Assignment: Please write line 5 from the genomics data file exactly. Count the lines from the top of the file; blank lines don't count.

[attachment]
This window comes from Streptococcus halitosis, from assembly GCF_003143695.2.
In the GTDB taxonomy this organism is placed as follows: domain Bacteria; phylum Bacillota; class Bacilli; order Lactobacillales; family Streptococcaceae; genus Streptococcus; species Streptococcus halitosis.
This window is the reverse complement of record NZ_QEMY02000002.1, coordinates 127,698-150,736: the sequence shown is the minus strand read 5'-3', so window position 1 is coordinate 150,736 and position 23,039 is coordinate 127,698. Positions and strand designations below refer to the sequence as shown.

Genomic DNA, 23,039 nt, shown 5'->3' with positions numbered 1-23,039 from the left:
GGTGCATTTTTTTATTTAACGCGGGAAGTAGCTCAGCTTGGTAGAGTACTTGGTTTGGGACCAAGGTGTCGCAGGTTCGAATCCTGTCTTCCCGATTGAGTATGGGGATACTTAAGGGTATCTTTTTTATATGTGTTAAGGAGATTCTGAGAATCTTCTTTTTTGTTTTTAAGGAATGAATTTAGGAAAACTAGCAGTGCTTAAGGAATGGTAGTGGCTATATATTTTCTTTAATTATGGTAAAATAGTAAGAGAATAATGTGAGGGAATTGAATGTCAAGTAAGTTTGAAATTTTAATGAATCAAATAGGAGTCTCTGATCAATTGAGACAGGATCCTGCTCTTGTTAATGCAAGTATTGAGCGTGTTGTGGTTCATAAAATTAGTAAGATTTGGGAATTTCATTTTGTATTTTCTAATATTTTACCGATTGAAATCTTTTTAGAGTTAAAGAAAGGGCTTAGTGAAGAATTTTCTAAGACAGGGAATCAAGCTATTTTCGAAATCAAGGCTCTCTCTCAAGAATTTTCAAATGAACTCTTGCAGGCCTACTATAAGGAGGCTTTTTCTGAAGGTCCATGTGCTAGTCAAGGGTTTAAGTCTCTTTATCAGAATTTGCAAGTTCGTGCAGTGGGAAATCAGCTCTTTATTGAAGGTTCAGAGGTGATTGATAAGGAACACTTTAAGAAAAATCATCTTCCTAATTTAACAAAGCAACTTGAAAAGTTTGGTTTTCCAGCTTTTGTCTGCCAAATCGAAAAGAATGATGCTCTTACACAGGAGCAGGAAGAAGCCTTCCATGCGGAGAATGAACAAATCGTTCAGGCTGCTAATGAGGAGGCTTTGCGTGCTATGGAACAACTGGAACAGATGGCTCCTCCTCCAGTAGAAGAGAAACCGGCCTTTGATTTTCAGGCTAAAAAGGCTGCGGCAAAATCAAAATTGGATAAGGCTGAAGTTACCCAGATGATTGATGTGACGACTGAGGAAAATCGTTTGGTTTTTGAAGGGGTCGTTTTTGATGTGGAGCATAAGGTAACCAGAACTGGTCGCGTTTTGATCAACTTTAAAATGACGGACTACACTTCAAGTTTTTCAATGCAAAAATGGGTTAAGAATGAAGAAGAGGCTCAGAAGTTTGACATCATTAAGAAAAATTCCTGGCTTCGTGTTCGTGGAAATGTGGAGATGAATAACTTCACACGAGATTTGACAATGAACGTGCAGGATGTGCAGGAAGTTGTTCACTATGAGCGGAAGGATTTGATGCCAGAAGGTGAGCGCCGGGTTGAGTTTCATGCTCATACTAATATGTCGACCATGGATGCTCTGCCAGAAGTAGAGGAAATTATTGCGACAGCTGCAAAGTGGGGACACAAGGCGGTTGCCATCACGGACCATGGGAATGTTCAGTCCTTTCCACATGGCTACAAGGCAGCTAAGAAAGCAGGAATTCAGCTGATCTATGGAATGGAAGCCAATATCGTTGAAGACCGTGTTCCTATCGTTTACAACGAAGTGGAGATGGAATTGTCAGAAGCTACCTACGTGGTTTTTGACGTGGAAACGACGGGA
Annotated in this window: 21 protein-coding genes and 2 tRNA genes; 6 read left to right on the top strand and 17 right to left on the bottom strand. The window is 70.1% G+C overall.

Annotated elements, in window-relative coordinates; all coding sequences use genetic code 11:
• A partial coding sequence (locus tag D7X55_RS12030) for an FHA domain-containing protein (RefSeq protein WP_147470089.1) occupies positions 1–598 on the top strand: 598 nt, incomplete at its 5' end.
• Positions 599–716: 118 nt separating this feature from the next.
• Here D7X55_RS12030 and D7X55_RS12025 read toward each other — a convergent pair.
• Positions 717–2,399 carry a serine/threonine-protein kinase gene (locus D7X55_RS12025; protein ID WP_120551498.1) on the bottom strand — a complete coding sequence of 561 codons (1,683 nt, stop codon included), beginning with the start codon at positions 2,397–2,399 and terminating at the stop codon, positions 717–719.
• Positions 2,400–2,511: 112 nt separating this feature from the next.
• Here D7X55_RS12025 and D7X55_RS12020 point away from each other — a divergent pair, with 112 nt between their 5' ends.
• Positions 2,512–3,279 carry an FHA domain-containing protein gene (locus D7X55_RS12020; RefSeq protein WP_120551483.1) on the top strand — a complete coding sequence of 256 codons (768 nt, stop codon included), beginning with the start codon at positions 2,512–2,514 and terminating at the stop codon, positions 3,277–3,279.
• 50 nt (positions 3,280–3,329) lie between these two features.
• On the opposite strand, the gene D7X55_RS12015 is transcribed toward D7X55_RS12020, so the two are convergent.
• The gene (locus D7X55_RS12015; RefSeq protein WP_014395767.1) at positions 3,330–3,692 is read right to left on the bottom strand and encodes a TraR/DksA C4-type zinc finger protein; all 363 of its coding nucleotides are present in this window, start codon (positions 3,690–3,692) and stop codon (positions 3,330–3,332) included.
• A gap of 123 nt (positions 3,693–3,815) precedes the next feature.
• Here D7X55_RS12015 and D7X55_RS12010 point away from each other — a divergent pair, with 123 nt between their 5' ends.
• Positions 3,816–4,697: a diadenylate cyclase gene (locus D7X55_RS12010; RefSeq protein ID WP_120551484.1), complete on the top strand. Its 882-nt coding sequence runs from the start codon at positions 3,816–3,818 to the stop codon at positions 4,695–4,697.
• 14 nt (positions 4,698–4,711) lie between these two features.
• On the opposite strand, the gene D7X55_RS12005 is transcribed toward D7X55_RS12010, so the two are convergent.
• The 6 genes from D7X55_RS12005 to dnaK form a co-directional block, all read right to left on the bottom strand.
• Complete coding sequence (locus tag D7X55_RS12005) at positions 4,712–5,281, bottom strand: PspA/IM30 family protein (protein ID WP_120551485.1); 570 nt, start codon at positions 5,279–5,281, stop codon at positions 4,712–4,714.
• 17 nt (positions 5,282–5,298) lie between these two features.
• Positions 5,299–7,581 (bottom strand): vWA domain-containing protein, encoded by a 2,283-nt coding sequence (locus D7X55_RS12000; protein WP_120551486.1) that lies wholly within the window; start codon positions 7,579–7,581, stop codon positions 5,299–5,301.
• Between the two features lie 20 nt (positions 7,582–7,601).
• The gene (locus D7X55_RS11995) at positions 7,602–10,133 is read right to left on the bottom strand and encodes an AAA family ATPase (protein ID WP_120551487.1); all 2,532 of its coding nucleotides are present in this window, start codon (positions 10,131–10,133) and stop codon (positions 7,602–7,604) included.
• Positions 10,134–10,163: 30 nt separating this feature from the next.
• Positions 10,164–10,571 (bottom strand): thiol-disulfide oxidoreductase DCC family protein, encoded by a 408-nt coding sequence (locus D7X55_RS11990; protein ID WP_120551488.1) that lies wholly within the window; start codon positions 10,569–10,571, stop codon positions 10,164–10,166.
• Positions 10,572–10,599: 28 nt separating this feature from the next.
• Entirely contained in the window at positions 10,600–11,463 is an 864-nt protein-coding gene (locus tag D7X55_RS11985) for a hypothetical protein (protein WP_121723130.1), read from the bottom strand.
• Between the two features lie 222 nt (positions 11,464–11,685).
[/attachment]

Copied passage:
GGTGCATTTTTTTATTTAACGCGGGAAGTAGCTCAGCTTGGTAGAGTACTTGGTTTGGGACCAAGGTGTCGCAGGTTCGAATCCTGTCTTCCCGATTGAGTATGGGGATACTTAAGGGTATCTTTTTTATATGTGTTAAGGAGATTCTGAGAATCTTCTTTTTTGTTTTTAAGGAATGAATTTAGGAAAACTAGCAGTGCTTAAGGAATGGTAGTGGCTATATATTTTCTTTAATTATGGTAAAATAGTAAGAGAATAATGTGAGGGAATTGAATGTCAAGTAAGTTTGAAATTTTAATGAATCAAATAGGAGTCTCTGATCAATTGAGACAGGATCCTGCTCTTGTTAATGCAAGTATTGAGCGTGTTGTGGTTCATAAAATTAGTAAGATTTGGGAATTTCATTTTGTATTTTCTAATATTTTACCGATTGAAATCTTTTTAGAGTTAAAGAAAGGGCTTAGTGAAGAATTTTCTAAGACAGGGAATCAAGCTATTTTCGAAATCAAGGCTCTCTCTCAAGAATTTTCAAATGAACTCTTGCAGGCCTACTATAAGGAGGCTTTTTCTGAAGGTCCATGTGCTAGTCAAGGGTTTAAGTCTCTTTATCAGAATTTGCAAGTTCGTGCAGTGGGAAATCAGCTCTTTATTGAAGGTTCAGAGGTGATTGATAAGGAACACTTTAAGAAAAATCATCTTCCTAATTTAACAAAGCAACTTGAAAAGTTTGGTTTTCCAGCTTTTGTCTGCCAAATCGAAAAGAATGATGCTCTTACACAGGAGCAGGAAGAAGCCTTCCATGCGGAGAATGAACAAATCGTTCAGGCTGCTAATGAGGAGGCTTTGCGTGCTATGGAACAACTGGAACAGATGGCTCCTCCTCCAGTAGAAGAGAAACCGGCCTTTGATTTTCAGGCTAAAAAGGCTGCGGCAAAATCAAAATTGGATAAGGCTGAAGTTACCCAGATGATTGATGTGACGACTGAGGAAAATCGTTTGGTTTTTGAAGGGGTCGTTTTTGATGTGGAGCATAAGGTAACCAGAACTGGTCGCGTTTTGATCAACTTTAAAATGACGGACTACACTTCAAGTTTTTCAATGCAAAAATGGGTTAAGAATGAAGAAGAGGCTCAGAAGTTTGACATCATTAAGAAAAATTCCTGGCTTCGTGTTCGTGGAAATGTGGAGATGAATAACTTCACACGAGATTTGACAATGAACGTGCAGGATGTGCAGGAAGTTGTTCACTATGAGCGGAAGGATTTGATGCCAGAAGGTGAGCGCCGGGTTGAGTTTCATGCTCATACTAATATGTCGACCATGGATGCTCTGCCAGAAGTAGAGGAAATTATTGCGACAGCTGCAAAGTGGGGACACAAGGCGGTTGCCATCACGGACCATGGGAATGTTCAGTCCTTTCCACATGGCTACAAGGCAGCTAAGAAAGCAGGAATTCAGCTGATCTATGGAATGGAAGCCAATATCGTTGAAGACCGTGTTCCTATCGTTTACAACGAAGTGGAGATGGAATTGTCAGAAGCTACCTACGTGGTTTTTGACGTGGAAACGACGGGA